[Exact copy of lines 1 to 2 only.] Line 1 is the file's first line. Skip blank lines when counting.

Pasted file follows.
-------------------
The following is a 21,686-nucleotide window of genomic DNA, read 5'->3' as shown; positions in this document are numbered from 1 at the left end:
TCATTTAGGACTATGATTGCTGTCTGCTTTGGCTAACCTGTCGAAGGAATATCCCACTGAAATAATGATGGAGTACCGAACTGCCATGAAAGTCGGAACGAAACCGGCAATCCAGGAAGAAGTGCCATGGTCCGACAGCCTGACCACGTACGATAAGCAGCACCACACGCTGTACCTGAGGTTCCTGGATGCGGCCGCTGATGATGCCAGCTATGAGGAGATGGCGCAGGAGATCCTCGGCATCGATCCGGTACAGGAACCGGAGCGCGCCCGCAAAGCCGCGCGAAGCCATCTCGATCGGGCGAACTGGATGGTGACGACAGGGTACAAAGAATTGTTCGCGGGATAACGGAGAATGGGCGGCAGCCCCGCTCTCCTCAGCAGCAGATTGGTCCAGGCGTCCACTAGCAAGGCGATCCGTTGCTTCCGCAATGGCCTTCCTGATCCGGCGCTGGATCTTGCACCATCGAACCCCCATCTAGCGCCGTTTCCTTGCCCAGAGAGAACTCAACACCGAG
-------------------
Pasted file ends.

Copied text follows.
The following is a 21,686-nucleotide window of genomic DNA, read 5'->3' as shown; positions in this document are numbered from 1 at the left end:
TCATTTAGGACTATGATTGCTGTCTGCTTTGGCTAACCTGTCGAAGGAATATCCCACTGAAATAATGATGGAGTACCGAACTGCCATGAAAGTCGGAACGAAACCGGCAATCCAGGAAGAAGTGCCATGGTCCGACAGCCTGACCACGTACGATAAGCAGCACCACACGCTGTACCTGAGGTTCCTGGATGCGGCCGCTGATGATGCCAGCTATGAGGAGATGGCGCAGGAGATCCTCGGCATCGATCCGGTACAGGAACCGGAGCGCGCCCGCAAAGCCGCGCGAAGCCATCTCGATCGGGCGAACTGGATGGTGACGACAGGGTACAAAGAATTGTTCGCGGGATAACGGAGAATGGGCGGCAGCCCCGCTCTCCTCAGCAGCAGATTGGTCCAGGCGTCCACTAGCAAGGCGATCCGTTGCTTCCGCAATGGCCTTCCTGATCCGGCGCTGGATCTTGCACCATCGAACCCCCATCTAGCGCCGTTTCCTTGCCCAGAGAGAACTCAACACCGAG